Turning our central cast into animal analogs of themselves, this makes for a pretty strange episode overall, but there is still an element of the melancholy in its humor. Showing the futility of nature alongside the caprice of humanity, the second segment imagines Farnsworth as the famously unique real-world tortoise Lonesome Hubert.

Season 6, Episode 12 – “The Mutants Are Revolting”

The Mutants, much like the Morlocks of H.G. Wells’ The Time Machine, are forced to live in tunnels beneath the city. While the Morlocks were very much the villains of the novel, future takes have been inspired to focus the comparison around class warfare.

Futurama is no different, and this episode shows the aggression toward mutants when Leela is accidentally outed as one and forced into the sewers.

Season 3, Episode 2 – “Parasites Lost”

Fry eats an egg salad sandwich from an interstellar truck stop and it infects him with an advanced worm civilization that makes him more interesting and talented. Wooing Leela effortlessly, she tells him that she loves this new side of him, which causes him to worry that she simply loves the parasites that have made a host of him.

Though his charm is considerably diminished at their removal and Leela boots him out of her apartment, he sets out to win her over as his true self.

billion backs
Courtesy of 20th Century Fox Television

“The Beast With A Billion Backs”

Futurama ran for seven seasons but also had a couple of feature-length films along the way. One of them is this follow-up to Bender’s Big Score, in which an alien named Yivo falls in love with and proposes to the entire universe after taking every living creature on a date.

Zooming in on the different kinds of love that can sometimes be neglected in favor of romantic love in our society, the friendship between Bender and Fry becomes the driving factor of the story as Fry experiences troubled love affairs.

Season 3, Episode 20 – “Godfellas”

Bender ends up launched into space and becomes the home of a tiny civilization when an asteroid hits him throughout his space travels. The people are known as the Shrimpkins, and they form different religious factions before ultimately destroying themselves through nuclear attacks.

Even after encountering a cosmic being, Bender remains skeptical of the practical application of religion. In one of his most surprisingly profound moments, he is forced to take on a somewhat agnostic stance in the end when he assures Fry and Leela that God can never be counted on, but it doesn’t mean that things are hopeless.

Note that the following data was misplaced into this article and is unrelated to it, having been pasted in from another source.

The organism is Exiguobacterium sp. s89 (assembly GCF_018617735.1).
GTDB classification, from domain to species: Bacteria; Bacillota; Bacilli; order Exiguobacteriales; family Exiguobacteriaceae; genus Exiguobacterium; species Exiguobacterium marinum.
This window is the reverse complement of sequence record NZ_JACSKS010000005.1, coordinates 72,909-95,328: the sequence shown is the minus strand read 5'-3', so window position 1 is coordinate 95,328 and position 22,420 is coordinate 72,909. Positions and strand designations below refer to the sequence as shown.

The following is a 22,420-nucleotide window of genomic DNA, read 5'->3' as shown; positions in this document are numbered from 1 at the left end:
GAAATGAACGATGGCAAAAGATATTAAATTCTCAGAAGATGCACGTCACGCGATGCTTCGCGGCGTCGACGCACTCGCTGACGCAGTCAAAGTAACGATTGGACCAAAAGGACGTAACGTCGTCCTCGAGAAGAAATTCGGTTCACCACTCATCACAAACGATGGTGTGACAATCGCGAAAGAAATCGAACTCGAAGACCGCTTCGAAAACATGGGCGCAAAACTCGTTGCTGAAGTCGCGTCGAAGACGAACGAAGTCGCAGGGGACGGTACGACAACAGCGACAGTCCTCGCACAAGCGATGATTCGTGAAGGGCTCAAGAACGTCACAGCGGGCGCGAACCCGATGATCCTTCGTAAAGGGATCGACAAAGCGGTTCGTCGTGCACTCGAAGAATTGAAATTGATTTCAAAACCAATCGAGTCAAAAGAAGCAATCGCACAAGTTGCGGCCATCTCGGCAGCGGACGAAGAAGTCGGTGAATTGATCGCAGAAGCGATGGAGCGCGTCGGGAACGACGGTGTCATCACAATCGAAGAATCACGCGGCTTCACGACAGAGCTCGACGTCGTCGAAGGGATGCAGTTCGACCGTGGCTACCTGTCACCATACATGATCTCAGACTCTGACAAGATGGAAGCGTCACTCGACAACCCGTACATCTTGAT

Season 6, Episode 18 – “Tip of the Zoidberg”

When the crew becomes baffled at the incompetent Zoidberg’s continued employment by Farnsworth, they hear a very strange tale in which we learn that Zoidberg was employed to eventually kill Farnsworth if he succumbed to hypermalaria and transformed into a yeti.

This very nearly comes to be this episode, though an enlightened crew chips in to help Zoidberg kill the professor. Though the crew initially fails to see his usefulness, this episode shows that Zoidberg’s true meaning within the enterprise is to be the heart of the team.

Jurassic Bark
Courtesy of 20th Century Fox Television

Season 5, Episode 7 – “Jurassic Bark”

This is considered to be one of the best episodes not just of this series but of animated TV in its entirety, and if any Futurama moment made you cry, it very likely happened here. Following Fry’s attempts to bring his dog Seymour back to life, a side quest with Bender takes up much of the story.

However, when Fry learns that Seymour lived to fifteen, or twelve years after he himself was frozen, he makes the assumption that Seymour found another owner and moved on. However, the narrative shows the audience that Seymour waited in front of the pizza place where Fry worked day after day until he finally passed away, and it’s easily one of the most heartbreaking moments of the series.

Season 4, Episode 18 – “The Devil’s Hands Are Idle Playthings”

As the final episode of the initial run, this one is a banger. Fry swaps out his hands to become more skilled at playing the holophonor in order to convince Leela of his love for her, but it involves making a deal with Robot Devil. Perhaps it goes without saying that this goes badly, but the series concludes (for the first time) with Fry and Leela holding hands.